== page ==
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Chris Basham
2019-2020-Season Daily News Posts

How Chris Basham is key to Sheffield United’s rise?

In a blog on Nov 6 2019, we had highlighted “Why are Chris Wilder managerial methods successful ?”. In today’s blog we would like to further get inside the squad and profile a player who has made huge difference to the success fo Chris Wilder’s on field methods and coaching.


Chris Basham is often one of the Blades players who goes under the radar but following his display at Wolves, that should be no more. For a player who used to work in McDonalds, it’s been quite the rise for Basham. He’d briefly played in the top flight with Bolton Wanderers but never got going. A move to Sheffield United from Blackpool back in 2014 proved to be a turning point. Despite a rough few seasons under the likes of Nigel Adkins, Basham found his way under Chris Wilder. Wilder’s inventive 3-5-2 formation saw ‘Bash’ moved to a right-sided centre-back role. His energy, work-rate, and willingness seemingly putting him in pole position to play that role. It worked too, Wilder had seemingly finally cracked the issue of what was Basham’s best position. There were some questions over whether Basham would retain his place as a first-team regular. The Premier League is a different kettle of fish. Would he have the defensive capabilities to deal with the added quality? Could he keep ploughing forward as he had done. The answer to those questions is a resounding, yes. Basham has adapted with ease. But for a mistake against Leicester and a mistimed header at West Ham, Basham has been near enough faultless.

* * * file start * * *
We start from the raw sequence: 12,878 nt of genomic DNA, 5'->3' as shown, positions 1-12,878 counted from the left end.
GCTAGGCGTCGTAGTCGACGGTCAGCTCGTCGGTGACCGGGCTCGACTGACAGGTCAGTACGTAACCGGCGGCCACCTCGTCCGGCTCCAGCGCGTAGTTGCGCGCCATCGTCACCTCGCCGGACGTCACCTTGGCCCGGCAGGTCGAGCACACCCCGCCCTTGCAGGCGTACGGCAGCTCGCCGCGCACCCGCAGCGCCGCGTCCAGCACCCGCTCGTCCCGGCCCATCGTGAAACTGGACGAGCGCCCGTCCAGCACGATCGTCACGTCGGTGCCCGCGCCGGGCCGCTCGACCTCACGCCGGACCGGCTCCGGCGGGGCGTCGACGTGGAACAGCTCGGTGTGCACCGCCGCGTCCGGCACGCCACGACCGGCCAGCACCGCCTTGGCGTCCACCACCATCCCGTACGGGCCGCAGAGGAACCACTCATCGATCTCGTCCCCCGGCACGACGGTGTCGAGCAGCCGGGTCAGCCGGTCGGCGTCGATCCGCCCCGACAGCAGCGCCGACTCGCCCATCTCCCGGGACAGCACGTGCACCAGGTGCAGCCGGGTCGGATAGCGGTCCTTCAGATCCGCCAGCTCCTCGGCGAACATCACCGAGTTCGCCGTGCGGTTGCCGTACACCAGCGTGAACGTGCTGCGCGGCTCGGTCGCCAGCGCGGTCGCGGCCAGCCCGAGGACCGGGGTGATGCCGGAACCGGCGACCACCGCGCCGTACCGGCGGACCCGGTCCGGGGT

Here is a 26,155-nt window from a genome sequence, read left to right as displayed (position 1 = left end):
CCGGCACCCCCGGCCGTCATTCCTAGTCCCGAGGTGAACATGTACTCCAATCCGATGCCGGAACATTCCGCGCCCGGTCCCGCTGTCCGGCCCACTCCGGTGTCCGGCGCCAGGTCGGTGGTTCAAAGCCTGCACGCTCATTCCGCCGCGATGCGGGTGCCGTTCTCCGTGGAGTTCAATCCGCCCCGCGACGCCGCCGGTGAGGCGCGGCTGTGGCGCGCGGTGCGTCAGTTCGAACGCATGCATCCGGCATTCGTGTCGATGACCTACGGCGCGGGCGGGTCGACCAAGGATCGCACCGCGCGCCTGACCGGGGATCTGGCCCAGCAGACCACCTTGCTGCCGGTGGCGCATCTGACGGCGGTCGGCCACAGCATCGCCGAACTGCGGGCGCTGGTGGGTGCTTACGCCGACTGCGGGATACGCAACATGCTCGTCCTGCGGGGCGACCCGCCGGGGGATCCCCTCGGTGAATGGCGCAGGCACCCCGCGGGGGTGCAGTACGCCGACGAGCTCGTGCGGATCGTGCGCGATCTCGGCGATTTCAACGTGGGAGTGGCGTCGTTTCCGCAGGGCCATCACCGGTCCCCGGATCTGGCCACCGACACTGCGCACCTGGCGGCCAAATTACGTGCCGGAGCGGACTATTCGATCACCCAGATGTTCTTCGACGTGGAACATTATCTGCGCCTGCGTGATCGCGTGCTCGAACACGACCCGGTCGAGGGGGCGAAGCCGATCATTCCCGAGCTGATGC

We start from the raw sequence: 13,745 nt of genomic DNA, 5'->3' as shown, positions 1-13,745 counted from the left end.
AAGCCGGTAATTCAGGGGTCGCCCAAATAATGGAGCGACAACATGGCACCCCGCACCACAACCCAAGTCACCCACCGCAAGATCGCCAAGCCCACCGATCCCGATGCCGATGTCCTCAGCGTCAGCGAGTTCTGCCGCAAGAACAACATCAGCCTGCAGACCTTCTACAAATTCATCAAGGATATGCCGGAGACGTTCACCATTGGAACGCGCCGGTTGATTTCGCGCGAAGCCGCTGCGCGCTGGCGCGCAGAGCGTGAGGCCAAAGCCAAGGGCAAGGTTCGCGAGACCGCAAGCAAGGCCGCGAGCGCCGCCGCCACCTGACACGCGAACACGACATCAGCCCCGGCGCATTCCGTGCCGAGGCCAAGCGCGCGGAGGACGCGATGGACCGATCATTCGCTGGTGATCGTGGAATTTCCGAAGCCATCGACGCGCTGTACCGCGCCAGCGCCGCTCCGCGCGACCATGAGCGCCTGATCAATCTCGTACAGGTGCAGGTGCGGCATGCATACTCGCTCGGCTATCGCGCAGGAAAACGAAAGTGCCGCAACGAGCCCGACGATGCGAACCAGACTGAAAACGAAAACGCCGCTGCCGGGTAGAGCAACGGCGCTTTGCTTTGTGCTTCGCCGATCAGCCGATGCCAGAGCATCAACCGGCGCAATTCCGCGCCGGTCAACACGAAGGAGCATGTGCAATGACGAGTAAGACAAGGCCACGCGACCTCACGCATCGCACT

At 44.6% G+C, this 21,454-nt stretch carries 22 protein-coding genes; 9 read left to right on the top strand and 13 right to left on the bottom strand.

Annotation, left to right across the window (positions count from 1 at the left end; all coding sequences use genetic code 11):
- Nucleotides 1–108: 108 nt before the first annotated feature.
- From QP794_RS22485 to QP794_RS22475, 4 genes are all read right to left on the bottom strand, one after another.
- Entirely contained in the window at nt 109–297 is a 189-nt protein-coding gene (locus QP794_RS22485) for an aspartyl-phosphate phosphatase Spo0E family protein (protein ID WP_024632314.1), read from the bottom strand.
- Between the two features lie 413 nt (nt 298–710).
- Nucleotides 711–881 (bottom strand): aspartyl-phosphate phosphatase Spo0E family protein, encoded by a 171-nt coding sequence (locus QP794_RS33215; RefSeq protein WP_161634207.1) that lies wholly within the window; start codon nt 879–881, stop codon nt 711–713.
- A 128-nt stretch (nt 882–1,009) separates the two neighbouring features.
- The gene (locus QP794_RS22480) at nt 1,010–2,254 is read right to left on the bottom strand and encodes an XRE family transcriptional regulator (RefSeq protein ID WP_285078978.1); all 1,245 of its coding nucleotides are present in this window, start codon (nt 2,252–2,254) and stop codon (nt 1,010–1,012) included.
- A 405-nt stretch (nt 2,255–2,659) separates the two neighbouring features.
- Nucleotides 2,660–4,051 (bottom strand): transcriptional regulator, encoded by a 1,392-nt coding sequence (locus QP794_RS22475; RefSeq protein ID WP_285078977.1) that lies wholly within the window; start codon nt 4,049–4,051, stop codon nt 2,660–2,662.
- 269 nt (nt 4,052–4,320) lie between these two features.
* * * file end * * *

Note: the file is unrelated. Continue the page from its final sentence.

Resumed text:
Chris Wilder values leaders; players prepared to stand up and be counted.  A prerequisite of the Sheffield United manager, especially when the going gets tough. Sheffield United tend to line up with a back three, either in a 3-5-2 or a 3-4-1-2 formation. While that is not unusual, Wilder’s use of his central defenders to boost attacking play is fairly unique. Midfield playmaker Oliver Norwood drops deep to collect passes from the back, enabling the wing-backs to push on and take up really advanced positions down the flanks. The outer-most centre-backs, usually Chris Basham and Jack O’Connell, then spread wide to fill the full-back berths.


Chris Basham said “Manager is encouraging me to get forward more often, and I took that advice on board in a recent fixture against Arsenal.That’s the one I needed to focus on more. The gaffer told me to let my hair down again, have a run. I did that [against Arsenal] and enjoyed it as well.”


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